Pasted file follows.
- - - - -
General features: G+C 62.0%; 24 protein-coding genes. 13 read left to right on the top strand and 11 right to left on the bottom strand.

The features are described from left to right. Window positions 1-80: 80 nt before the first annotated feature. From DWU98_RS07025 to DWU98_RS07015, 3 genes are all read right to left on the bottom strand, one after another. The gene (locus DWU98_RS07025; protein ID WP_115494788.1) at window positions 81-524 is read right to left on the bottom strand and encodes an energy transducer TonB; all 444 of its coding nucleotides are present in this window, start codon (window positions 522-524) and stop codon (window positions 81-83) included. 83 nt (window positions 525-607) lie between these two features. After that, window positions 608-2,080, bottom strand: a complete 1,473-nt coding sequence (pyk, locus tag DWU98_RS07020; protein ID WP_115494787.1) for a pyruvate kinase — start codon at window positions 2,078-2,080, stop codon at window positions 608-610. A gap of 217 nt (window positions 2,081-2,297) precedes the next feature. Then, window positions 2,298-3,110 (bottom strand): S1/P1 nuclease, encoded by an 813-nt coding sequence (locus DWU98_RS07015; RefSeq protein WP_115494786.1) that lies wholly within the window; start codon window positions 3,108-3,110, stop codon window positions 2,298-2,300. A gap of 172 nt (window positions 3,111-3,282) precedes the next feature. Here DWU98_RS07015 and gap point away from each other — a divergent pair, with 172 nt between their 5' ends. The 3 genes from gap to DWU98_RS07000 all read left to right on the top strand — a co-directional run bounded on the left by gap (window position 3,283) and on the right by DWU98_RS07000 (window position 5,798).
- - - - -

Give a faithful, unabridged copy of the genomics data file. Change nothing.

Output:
General features: G+C 62.0%; 24 protein-coding genes. 13 read left to right on the top strand and 11 right to left on the bottom strand.

The features are described from left to right. Window positions 1-80: 80 nt before the first annotated feature. From DWU98_RS07025 to DWU98_RS07015, 3 genes are all read right to left on the bottom strand, one after another. The gene (locus DWU98_RS07025; protein ID WP_115494788.1) at window positions 81-524 is read right to left on the bottom strand and encodes an energy transducer TonB; all 444 of its coding nucleotides are present in this window, start codon (window positions 522-524) and stop codon (window positions 81-83) included. 83 nt (window positions 525-607) lie between these two features. After that, window positions 608-2,080, bottom strand: a complete 1,473-nt coding sequence (pyk, locus tag DWU98_RS07020; protein ID WP_115494787.1) for a pyruvate kinase — start codon at window positions 2,078-2,080, stop codon at window positions 608-610. A gap of 217 nt (window positions 2,081-2,297) precedes the next feature. Then, window positions 2,298-3,110 (bottom strand): S1/P1 nuclease, encoded by an 813-nt coding sequence (locus DWU98_RS07015; RefSeq protein WP_115494786.1) that lies wholly within the window; start codon window positions 3,108-3,110, stop codon window positions 2,298-2,300. A gap of 172 nt (window positions 3,111-3,282) precedes the next feature. Here DWU98_RS07015 and gap point away from each other — a divergent pair, with 172 nt between their 5' ends. The 3 genes from gap to DWU98_RS07000 all read left to right on the top strand — a co-directional run bounded on the left by gap (window position 3,283) and on the right by DWU98_RS07000 (window position 5,798).